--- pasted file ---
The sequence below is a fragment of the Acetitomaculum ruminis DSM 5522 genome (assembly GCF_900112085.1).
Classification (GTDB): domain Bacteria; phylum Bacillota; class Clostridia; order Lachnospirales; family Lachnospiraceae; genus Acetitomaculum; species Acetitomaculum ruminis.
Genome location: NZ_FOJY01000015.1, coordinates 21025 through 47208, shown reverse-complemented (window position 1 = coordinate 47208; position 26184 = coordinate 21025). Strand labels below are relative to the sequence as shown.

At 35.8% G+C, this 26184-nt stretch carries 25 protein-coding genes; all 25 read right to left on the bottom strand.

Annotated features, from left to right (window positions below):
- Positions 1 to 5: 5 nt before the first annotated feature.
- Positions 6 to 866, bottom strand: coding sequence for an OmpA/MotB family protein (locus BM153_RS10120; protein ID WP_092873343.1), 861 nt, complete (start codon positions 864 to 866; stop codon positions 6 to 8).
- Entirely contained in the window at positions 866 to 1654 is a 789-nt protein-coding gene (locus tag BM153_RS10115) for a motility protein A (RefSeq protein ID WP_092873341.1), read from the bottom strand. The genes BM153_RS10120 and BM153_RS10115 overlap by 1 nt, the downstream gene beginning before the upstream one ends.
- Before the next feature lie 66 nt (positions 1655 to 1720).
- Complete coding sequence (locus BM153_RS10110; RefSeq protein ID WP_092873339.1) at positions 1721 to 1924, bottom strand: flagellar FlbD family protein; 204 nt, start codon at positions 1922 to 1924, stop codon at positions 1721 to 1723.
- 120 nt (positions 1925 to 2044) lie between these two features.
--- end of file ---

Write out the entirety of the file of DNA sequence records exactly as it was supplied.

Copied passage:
The sequence below is a fragment of the Acetitomaculum ruminis DSM 5522 genome (assembly GCF_900112085.1).
Classification (GTDB): domain Bacteria; phylum Bacillota; class Clostridia; order Lachnospirales; family Lachnospiraceae; genus Acetitomaculum; species Acetitomaculum ruminis.
Genome location: NZ_FOJY01000015.1, coordinates 21025 through 47208, shown reverse-complemented (window position 1 = coordinate 47208; position 26184 = coordinate 21025). Strand labels below are relative to the sequence as shown.

At 35.8% G+C, this 26184-nt stretch carries 25 protein-coding genes; all 25 read right to left on the bottom strand.

Annotated features, from left to right (window positions below):
- Positions 1 to 5: 5 nt before the first annotated feature.
- Positions 6 to 866, bottom strand: coding sequence for an OmpA/MotB family protein (locus BM153_RS10120; protein ID WP_092873343.1), 861 nt, complete (start codon positions 864 to 866; stop codon positions 6 to 8).
- Entirely contained in the window at positions 866 to 1654 is a 789-nt protein-coding gene (locus tag BM153_RS10115) for a motility protein A (RefSeq protein ID WP_092873341.1), read from the bottom strand. The genes BM153_RS10120 and BM153_RS10115 overlap by 1 nt, the downstream gene beginning before the upstream one ends.
- Before the next feature lie 66 nt (positions 1655 to 1720).
- Complete coding sequence (locus BM153_RS10110; RefSeq protein ID WP_092873339.1) at positions 1721 to 1924, bottom strand: flagellar FlbD family protein; 204 nt, start codon at positions 1922 to 1924, stop codon at positions 1721 to 1723.
- 120 nt (positions 1925 to 2044) lie between these two features.